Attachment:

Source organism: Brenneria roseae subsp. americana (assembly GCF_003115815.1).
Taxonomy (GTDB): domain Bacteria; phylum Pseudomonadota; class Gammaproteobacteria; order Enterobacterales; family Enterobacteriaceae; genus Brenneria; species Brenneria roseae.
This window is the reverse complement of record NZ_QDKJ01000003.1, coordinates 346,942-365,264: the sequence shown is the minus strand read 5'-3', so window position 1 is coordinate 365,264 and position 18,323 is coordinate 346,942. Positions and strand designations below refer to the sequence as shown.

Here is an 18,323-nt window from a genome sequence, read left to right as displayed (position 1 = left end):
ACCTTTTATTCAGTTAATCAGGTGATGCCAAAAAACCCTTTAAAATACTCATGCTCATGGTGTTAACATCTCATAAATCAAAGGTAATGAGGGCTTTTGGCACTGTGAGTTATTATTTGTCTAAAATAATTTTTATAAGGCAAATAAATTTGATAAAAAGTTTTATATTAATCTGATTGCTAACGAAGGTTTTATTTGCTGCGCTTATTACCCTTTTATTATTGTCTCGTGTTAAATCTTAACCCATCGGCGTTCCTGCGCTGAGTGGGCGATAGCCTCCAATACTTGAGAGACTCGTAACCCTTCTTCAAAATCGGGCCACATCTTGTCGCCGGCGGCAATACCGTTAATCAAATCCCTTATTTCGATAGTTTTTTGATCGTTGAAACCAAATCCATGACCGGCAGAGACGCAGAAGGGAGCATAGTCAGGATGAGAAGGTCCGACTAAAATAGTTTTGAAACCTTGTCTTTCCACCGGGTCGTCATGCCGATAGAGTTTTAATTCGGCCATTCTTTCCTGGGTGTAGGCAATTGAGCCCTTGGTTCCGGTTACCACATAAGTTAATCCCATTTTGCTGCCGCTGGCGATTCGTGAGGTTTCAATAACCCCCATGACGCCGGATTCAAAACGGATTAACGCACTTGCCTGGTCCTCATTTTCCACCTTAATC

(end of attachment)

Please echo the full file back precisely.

Source organism: Brenneria roseae subsp. americana (assembly GCF_003115815.1).
Taxonomy (GTDB): domain Bacteria; phylum Pseudomonadota; class Gammaproteobacteria; order Enterobacterales; family Enterobacteriaceae; genus Brenneria; species Brenneria roseae.
This window is the reverse complement of record NZ_QDKJ01000003.1, coordinates 346,942-365,264: the sequence shown is the minus strand read 5'-3', so window position 1 is coordinate 365,264 and position 18,323 is coordinate 346,942. Positions and strand designations below refer to the sequence as shown.

Here is an 18,323-nt window from a genome sequence, read left to right as displayed (position 1 = left end):
ACCTTTTATTCAGTTAATCAGGTGATGCCAAAAAACCCTTTAAAATACTCATGCTCATGGTGTTAACATCTCATAAATCAAAGGTAATGAGGGCTTTTGGCACTGTGAGTTATTATTTGTCTAAAATAATTTTTATAAGGCAAATAAATTTGATAAAAAGTTTTATATTAATCTGATTGCTAACGAAGGTTTTATTTGCTGCGCTTATTACCCTTTTATTATTGTCTCGTGTTAAATCTTAACCCATCGGCGTTCCTGCGCTGAGTGGGCGATAGCCTCCAATACTTGAGAGACTCGTAACCCTTCTTCAAAATCGGGCCACATCTTGTCGCCGGCGGCAATACCGTTAATCAAATCCCTTATTTCGATAGTTTTTTGATCGTTGAAACCAAATCCATGACCGGCAGAGACGCAGAAGGGAGCATAGTCAGGATGAGAAGGTCCGACTAAAATAGTTTTGAAACCTTGTCTTTCCACCGGGTCGTCATGCCGATAGAGTTTTAATTCGGCCATTCTTTCCTGGGTGTAGGCAATTGAGCCCTTGGTTCCGGTTACCACATAAGTTAATCCCATTTTGCTGCCGCTGGCGATTCGTGAGGTTTCAATAACCCCCATGACGCCGGATTCAAAACGGATTAACGCACTTGCCTGGTCCTCATTTTCCACCTTAATC